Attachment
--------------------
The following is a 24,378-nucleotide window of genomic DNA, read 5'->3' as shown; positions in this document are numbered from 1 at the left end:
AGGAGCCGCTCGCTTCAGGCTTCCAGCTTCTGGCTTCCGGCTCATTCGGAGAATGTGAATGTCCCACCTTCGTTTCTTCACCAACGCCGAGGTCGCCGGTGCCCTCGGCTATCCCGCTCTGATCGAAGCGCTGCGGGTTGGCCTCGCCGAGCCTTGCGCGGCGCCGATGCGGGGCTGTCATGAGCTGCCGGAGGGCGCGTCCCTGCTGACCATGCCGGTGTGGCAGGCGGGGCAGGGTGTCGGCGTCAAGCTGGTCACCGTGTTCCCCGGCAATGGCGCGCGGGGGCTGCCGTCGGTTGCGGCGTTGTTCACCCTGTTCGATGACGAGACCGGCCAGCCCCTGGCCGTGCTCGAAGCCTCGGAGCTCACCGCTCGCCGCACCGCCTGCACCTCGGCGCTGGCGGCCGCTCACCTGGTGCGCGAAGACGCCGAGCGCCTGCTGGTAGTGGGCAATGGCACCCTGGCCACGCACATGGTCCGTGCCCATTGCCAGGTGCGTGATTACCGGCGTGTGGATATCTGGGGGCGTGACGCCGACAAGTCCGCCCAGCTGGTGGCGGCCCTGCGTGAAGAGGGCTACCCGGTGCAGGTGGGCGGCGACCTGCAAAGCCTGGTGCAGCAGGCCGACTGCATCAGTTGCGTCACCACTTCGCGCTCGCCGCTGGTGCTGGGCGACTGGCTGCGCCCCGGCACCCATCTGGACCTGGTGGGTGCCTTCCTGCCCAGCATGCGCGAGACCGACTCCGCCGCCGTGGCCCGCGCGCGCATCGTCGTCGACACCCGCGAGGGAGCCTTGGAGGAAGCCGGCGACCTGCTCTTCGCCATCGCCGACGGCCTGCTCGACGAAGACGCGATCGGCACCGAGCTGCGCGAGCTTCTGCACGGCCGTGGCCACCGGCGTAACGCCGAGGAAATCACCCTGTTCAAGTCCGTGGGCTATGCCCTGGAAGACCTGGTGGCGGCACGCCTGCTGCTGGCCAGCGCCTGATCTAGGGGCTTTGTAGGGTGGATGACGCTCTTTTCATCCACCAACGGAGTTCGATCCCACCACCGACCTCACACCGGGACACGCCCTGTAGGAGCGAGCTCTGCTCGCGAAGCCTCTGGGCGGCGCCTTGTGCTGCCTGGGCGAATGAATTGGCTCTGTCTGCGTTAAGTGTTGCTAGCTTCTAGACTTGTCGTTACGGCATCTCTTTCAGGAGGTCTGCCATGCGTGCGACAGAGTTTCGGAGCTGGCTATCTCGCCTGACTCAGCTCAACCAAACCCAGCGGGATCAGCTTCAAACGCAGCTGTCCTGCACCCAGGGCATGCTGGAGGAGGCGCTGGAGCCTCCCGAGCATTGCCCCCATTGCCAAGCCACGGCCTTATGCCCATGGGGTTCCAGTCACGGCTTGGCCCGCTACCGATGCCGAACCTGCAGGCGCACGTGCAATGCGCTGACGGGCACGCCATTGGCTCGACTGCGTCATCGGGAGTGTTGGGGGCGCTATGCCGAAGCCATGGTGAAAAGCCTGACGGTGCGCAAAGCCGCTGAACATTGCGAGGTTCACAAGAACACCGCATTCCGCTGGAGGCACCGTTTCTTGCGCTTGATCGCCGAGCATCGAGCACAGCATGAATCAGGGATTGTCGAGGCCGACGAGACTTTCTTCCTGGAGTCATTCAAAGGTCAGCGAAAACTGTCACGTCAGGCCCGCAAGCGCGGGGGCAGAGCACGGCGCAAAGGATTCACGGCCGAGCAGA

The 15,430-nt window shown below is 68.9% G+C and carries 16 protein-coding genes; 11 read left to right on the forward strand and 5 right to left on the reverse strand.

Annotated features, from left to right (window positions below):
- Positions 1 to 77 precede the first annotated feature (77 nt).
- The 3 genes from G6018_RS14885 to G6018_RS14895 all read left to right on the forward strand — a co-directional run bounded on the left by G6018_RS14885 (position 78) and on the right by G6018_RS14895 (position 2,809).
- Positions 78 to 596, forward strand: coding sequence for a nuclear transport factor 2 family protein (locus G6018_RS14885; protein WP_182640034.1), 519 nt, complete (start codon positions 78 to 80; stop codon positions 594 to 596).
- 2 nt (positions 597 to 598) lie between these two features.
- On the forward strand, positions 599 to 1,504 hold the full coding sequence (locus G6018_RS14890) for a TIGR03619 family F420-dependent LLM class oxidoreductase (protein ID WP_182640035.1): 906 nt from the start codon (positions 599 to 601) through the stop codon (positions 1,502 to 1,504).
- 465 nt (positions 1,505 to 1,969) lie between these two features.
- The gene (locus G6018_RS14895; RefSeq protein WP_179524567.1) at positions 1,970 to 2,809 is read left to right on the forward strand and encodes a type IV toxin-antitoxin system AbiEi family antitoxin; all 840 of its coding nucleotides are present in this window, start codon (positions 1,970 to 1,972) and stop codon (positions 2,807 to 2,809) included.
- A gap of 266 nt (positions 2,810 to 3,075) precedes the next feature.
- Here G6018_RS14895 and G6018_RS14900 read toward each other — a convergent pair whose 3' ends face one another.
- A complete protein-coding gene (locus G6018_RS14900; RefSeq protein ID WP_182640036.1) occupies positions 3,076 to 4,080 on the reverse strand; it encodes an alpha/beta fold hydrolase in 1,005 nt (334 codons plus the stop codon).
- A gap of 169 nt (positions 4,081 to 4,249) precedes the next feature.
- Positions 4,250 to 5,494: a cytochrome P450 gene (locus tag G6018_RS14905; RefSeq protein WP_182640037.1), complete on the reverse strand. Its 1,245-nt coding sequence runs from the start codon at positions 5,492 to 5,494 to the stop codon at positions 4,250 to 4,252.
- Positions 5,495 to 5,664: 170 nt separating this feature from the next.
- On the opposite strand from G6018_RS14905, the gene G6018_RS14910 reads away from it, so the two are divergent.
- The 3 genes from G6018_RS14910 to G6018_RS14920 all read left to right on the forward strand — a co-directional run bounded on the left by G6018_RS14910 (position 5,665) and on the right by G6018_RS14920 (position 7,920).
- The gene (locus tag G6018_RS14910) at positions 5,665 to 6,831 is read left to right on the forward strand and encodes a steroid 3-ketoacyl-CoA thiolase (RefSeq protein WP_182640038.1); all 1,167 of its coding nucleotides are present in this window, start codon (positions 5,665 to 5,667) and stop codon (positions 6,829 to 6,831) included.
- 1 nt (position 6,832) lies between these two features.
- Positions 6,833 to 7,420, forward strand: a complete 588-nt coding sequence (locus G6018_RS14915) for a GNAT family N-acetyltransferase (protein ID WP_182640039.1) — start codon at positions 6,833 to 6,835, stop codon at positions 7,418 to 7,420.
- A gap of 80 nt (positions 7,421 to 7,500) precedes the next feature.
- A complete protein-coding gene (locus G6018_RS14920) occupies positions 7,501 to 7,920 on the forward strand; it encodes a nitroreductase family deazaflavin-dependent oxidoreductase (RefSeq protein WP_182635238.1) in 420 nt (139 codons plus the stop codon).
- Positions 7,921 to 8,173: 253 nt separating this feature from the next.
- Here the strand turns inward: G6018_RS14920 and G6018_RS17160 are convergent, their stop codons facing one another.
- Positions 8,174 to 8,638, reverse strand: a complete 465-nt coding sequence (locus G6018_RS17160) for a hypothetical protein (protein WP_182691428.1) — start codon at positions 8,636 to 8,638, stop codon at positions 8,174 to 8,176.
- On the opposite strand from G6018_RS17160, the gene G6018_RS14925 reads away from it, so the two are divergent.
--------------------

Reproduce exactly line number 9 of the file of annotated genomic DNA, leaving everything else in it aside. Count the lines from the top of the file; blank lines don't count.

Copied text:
- On the forward strand, positions 599 to 1,504 hold the full coding sequence (locus G6018_RS14890) for a TIGR03619 family F420-dependent LLM class oxidoreductase (protein ID WP_182640035.1): 906 nt from the start codon (positions 599 to 601) through the stop codon (positions 1,502 to 1,504).